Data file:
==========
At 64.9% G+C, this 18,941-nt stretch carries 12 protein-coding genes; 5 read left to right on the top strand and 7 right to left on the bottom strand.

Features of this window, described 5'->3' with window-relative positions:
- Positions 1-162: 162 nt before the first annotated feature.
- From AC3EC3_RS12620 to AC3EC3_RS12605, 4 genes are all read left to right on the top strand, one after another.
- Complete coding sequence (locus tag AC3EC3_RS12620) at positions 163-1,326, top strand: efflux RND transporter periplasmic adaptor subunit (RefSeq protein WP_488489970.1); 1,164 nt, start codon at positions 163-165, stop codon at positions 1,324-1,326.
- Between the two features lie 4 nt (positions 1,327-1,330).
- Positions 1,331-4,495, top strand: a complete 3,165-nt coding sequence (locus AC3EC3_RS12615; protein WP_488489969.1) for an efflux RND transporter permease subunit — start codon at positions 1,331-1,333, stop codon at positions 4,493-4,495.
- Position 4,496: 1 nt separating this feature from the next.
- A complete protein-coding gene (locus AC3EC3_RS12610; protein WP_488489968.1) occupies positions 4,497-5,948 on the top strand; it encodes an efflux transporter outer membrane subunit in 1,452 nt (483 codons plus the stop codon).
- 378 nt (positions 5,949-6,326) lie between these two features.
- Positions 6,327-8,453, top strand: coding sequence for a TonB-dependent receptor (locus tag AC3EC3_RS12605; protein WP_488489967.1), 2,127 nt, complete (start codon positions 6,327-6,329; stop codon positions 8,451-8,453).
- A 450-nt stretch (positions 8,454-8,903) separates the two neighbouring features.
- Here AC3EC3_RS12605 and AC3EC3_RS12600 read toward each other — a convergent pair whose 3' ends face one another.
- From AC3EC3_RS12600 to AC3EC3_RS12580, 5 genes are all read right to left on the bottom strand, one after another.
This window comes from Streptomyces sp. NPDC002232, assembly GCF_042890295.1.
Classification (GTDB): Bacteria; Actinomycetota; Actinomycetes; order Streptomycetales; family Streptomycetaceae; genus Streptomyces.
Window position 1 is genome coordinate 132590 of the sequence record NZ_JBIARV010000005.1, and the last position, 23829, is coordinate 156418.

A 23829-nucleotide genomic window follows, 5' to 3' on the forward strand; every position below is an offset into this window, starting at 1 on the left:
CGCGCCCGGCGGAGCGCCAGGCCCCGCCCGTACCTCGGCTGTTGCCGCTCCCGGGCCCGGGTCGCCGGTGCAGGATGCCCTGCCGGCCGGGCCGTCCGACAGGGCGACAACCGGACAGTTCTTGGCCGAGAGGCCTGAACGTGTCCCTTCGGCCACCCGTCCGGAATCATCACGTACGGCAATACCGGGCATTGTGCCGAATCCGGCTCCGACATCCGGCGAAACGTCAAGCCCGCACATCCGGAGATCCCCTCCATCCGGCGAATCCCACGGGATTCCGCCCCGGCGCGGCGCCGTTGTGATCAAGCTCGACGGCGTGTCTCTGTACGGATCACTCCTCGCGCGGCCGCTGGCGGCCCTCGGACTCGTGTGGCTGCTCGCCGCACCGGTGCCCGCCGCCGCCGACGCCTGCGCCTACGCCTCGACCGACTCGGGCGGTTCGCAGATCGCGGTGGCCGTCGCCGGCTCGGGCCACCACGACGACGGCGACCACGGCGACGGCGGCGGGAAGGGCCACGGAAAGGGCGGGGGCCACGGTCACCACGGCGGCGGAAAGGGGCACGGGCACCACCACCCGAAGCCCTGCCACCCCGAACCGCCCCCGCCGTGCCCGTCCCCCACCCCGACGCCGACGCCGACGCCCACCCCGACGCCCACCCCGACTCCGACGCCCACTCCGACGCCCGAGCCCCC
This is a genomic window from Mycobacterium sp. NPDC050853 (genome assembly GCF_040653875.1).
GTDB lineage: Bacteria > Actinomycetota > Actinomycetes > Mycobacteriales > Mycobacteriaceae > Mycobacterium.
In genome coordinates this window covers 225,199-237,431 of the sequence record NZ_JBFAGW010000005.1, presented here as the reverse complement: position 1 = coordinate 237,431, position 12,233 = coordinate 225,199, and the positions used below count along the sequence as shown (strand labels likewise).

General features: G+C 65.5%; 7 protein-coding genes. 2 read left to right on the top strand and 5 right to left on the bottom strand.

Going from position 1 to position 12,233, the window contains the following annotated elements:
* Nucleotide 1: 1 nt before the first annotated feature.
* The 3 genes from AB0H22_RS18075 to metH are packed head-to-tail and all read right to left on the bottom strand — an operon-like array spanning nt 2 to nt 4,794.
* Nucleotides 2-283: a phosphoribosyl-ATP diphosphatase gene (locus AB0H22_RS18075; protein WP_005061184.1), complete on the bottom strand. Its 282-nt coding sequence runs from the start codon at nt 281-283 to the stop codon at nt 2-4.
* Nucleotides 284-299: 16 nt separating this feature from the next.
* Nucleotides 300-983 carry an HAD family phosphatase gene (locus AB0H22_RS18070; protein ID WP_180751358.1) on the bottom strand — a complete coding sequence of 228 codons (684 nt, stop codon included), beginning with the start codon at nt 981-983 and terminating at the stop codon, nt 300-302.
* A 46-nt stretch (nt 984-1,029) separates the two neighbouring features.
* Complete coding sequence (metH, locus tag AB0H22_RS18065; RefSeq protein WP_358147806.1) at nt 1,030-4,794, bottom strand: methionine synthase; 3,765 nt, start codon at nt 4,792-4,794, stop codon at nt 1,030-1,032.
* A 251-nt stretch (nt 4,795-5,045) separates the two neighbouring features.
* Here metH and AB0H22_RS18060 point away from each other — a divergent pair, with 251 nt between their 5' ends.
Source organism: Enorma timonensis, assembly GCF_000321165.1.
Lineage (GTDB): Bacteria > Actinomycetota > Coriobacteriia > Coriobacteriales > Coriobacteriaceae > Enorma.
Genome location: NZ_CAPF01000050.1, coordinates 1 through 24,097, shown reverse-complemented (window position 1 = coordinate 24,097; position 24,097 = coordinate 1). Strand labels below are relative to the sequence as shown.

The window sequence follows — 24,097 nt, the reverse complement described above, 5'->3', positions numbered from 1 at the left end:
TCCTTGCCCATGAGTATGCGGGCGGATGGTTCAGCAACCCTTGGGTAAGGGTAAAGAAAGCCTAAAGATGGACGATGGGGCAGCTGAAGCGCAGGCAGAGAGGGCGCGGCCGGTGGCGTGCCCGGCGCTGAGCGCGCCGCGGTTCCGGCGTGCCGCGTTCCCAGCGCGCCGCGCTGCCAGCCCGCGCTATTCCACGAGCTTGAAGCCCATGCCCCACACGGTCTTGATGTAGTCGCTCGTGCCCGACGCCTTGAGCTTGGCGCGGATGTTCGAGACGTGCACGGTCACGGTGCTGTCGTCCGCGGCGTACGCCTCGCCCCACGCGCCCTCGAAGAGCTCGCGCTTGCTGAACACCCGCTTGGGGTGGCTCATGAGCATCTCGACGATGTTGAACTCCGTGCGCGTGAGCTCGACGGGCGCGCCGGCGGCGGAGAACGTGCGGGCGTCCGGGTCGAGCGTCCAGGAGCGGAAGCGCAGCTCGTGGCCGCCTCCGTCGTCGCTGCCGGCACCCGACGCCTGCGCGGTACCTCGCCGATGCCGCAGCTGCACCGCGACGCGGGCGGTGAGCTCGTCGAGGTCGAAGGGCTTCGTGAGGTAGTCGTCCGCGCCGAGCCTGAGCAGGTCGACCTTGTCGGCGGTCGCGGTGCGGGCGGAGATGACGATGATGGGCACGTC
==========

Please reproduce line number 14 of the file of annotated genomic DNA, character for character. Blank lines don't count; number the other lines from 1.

- From AC3EC3_RS12600 to AC3EC3_RS12580, 5 genes are all read right to left on the bottom strand, one after another.